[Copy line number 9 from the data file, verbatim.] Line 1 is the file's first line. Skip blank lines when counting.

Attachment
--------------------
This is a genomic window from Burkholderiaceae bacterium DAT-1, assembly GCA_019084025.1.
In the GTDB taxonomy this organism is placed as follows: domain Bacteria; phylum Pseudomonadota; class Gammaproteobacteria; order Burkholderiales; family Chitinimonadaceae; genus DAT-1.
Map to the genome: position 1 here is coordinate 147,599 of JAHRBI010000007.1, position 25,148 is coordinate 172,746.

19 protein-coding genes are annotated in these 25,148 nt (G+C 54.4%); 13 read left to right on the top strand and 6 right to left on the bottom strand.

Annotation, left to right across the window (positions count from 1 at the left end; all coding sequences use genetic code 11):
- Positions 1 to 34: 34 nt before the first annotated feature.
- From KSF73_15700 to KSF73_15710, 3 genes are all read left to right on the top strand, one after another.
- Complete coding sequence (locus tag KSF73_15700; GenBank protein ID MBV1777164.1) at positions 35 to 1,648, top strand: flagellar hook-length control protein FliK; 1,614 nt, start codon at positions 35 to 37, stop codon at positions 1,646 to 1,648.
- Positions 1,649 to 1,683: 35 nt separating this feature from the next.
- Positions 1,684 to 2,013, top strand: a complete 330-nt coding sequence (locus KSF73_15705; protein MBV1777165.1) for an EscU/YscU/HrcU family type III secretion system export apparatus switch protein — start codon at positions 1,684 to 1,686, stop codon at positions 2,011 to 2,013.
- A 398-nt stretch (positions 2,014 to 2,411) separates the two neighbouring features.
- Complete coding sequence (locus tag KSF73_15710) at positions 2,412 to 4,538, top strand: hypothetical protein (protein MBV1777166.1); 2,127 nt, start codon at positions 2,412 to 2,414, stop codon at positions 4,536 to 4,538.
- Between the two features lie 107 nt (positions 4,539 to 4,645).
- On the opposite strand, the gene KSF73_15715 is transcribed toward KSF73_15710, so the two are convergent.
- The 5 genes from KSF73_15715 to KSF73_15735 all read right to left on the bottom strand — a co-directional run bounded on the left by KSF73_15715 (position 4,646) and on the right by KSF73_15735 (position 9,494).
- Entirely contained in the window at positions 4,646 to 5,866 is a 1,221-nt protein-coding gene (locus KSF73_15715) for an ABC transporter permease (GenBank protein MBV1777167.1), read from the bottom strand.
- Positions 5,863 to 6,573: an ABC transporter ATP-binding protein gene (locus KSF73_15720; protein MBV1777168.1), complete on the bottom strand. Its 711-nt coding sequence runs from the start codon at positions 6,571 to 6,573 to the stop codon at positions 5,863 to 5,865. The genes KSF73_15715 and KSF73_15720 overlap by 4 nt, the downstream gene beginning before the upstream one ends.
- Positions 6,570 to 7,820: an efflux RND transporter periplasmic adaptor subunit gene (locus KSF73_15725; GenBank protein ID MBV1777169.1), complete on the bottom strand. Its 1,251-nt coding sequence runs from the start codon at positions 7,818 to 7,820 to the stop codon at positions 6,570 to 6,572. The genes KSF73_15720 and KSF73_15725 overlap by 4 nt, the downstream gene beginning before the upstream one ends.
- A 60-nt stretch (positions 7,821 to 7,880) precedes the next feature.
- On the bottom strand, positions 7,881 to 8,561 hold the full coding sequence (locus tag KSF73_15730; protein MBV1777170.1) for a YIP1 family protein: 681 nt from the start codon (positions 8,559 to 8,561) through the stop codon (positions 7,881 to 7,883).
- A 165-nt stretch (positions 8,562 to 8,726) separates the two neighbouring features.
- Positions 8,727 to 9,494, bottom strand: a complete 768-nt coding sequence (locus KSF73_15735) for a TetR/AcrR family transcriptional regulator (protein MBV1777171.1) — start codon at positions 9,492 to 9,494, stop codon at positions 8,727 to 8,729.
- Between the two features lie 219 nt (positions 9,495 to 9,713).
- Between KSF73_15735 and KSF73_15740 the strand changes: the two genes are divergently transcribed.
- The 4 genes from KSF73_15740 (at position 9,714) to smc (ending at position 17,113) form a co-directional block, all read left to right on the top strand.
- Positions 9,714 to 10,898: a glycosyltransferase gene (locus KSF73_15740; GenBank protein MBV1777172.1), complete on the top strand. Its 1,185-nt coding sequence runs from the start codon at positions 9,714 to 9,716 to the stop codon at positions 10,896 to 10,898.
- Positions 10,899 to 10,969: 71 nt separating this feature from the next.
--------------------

- Positions 1,649 to 1,683: 35 nt separating this feature from the next.